May 2021 WalesOnline

Will Moseley-Roberts, 19, was told not to aim too high but was determined to get into medical school and follow his dream of becoming a doctor

will mosely robertsThe now 19-year-old from Cardiff started to go deaf aged five before spending years struggling to hear lessons at school and often returning home exhausted. Will admits he spent many years in denial about his disability so didn’t get cochlear implants to help his hearing until he was 15.

He also has mild dyspraxia, a condition which can affect co-ordination and can cause a person to write more slowly.

Will is now a student at the University of St Andrew's School of Medicine where he recently finished his first-year exams. He hopes his years of medical appointments for hearing loss, cochlear implant surgery and learning to interpret sounds will help him to recognise the difficult experiences facing patients through his career. “When I was younger I didn’t want to feel disabled or constrained by my disability," Will said. "I think it can be really damaging for disabled children in general with the idea that generally they don’t achieve as well. I wanted to study medicine so that I could help other people in other situations of vulnerability, similarly to how I was helped when I was younger."

Will attended Ysgol Pencae, Ysgol Plasmawr and Howell’s School sixth form in Cardiff where he said he was lucky to receive support but some adults outside school had discouraged him.

“I did have numerous people tell me when I was younger that I shouldn’t aim too high in case I failed due to my disability. Thankfully these warnings fell on deaf ears. The belief that other people had in me and the sense that people around me wanted me to succeed gave the confidence to be ambitious. I don’t think many deaf children have this confidence that they can do just as well deaf as they could if they weren’t deaf given the right support.”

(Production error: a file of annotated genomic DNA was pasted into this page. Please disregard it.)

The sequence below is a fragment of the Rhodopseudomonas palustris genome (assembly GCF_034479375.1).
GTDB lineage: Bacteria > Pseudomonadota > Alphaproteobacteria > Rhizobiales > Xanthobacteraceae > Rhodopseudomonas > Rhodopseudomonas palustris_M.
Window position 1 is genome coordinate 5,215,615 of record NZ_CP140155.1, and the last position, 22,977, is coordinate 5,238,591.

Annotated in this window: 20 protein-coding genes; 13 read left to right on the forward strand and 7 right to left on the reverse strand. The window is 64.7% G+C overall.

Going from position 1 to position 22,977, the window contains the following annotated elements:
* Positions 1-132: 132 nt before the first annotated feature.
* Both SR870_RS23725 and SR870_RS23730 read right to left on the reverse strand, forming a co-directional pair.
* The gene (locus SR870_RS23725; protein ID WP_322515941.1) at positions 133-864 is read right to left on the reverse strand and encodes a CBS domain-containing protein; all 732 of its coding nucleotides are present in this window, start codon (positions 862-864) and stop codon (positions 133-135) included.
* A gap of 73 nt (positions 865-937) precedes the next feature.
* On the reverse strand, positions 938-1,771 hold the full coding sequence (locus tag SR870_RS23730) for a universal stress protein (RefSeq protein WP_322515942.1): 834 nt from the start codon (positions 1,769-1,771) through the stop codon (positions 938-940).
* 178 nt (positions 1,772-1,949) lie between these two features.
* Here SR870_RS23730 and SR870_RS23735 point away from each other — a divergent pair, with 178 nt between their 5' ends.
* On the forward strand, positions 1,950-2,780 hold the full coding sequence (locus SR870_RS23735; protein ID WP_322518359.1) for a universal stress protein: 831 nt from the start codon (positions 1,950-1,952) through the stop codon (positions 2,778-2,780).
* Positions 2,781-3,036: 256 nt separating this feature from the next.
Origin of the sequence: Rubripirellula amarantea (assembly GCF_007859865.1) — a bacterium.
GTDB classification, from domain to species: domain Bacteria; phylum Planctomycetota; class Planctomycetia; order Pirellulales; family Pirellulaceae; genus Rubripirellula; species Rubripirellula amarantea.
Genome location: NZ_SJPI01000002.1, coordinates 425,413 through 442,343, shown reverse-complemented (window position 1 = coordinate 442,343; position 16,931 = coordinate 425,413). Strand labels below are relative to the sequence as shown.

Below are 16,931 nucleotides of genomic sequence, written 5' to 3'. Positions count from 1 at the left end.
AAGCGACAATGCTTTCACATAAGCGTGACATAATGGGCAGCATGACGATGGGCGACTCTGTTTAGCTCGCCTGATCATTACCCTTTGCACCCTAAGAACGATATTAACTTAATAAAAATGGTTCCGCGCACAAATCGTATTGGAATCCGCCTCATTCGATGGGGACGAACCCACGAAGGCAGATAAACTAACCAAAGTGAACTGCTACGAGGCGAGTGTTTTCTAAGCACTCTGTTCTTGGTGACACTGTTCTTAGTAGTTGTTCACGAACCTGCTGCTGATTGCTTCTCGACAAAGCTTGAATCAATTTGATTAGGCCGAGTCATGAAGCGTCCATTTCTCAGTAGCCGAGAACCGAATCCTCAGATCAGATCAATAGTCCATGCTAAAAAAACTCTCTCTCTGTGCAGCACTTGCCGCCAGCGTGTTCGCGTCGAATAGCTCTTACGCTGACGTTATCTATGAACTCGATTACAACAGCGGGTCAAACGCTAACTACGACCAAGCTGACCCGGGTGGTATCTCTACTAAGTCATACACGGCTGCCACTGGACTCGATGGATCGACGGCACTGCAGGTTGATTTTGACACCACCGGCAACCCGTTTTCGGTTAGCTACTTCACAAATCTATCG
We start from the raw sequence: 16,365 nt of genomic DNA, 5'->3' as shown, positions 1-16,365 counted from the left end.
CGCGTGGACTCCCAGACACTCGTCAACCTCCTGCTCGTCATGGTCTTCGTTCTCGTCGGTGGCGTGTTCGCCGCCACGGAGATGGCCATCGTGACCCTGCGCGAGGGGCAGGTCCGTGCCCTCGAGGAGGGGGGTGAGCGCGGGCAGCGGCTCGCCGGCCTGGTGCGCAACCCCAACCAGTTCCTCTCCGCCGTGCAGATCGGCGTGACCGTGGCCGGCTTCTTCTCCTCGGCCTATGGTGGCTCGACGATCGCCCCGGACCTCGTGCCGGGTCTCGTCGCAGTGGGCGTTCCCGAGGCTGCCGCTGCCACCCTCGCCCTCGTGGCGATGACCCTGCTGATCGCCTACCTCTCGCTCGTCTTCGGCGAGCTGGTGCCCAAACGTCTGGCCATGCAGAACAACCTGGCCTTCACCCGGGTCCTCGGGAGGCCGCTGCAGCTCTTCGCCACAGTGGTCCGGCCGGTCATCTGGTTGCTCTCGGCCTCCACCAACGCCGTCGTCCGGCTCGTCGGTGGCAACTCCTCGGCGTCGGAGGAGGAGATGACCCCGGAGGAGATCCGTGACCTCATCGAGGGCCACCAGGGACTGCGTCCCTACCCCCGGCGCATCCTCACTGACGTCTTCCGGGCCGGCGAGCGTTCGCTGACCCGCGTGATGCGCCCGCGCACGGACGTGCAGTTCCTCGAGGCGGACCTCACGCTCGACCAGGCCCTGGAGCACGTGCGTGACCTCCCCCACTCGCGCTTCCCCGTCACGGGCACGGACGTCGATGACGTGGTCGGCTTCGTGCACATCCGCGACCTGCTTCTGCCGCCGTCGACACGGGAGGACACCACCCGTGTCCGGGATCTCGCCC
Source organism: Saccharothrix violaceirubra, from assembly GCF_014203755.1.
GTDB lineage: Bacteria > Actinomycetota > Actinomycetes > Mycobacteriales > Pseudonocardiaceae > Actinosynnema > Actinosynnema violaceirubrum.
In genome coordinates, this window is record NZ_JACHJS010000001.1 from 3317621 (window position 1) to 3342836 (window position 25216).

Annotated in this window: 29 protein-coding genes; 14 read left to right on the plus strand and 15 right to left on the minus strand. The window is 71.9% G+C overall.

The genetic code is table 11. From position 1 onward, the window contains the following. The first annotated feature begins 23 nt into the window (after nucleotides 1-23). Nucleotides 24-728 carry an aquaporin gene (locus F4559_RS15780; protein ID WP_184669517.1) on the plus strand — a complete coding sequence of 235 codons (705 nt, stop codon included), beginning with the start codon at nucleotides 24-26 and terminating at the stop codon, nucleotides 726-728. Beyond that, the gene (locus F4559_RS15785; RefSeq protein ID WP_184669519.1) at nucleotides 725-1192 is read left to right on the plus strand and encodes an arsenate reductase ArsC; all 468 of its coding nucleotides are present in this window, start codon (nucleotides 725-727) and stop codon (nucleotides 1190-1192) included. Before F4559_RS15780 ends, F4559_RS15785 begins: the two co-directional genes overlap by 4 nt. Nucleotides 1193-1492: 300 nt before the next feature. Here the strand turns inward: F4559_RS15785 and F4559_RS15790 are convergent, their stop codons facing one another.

Will said he was in denial about his deafness until he was in his mid-teens which didn’t help him overcome the issue.

Exhausted from trying to hear at school, he would come home “grey with tiredness” and go to sleep. “By the time I was 13 I thought of myself as being good at football and not disabled," he said. "When I thought about what it meant to be disabled I thought 'that’s not who I am'. I was a bit in denial about my deafness. That meant I put off having cochlear implants, although I needed them.

He finally agreed to have cochlear implants to help his hearing. These were fitted in the September of his GCSE year. But that had it’s challenges too. “Cochlear implants create an entirely mechanical sound picked up by electrodes wrapped in my cochlears which simulate sound," Will said. "So I don’t hear in my ears anymore. When I first had them switched on what I heard sounded like pots and pans. I realised it was speech and focused on that. The brain re-trains itself to hear sounds as what they are. At first I could not tell the difference between pitch either but after a few months I could. I hear pretty normally now.”

Although he needed the implants Will was still exhausted trying to adjust and had to drop two GCSE subjects so he could recover between lessons. He said he began to feel his struggles with hearing made him “a constant failure”. When he went on to do his A levels Will received support from Careers Wales adviser Dylan Evans. The teenager said he believes he wouldn’t have got to medical school without it. “The thing that made me want to become a doctor was I felt very vulnerable when my hearing was bad." he said. "After the surgery, which was life changing because I could interact and had so much more energy, I thought I would like to do this for other people. I think I am more empathetic than if I had never been deaf. I think it will help me look at things from a patient’s perspective.”

Will was also shocked and angry to learn that deaf children get on average a grade lower at GCSE and are much more likely to fail English and maths, something he believes is caused by lack of support. Debbie Thomas, Head of Policy at the National Deaf Children’s Society Cymru, said: “There are around 2,500 deaf children and young people across Wales and they’re showing incredible potential as they finish school. As they approach this critical stage of their lives, it’s vital they get the support, guidance and inspiration they need to aim high and secure the right career for them. “Our fully accessible helpline is here for deaf children, young people and their families and we would urge any of them to get in touch when they need support.

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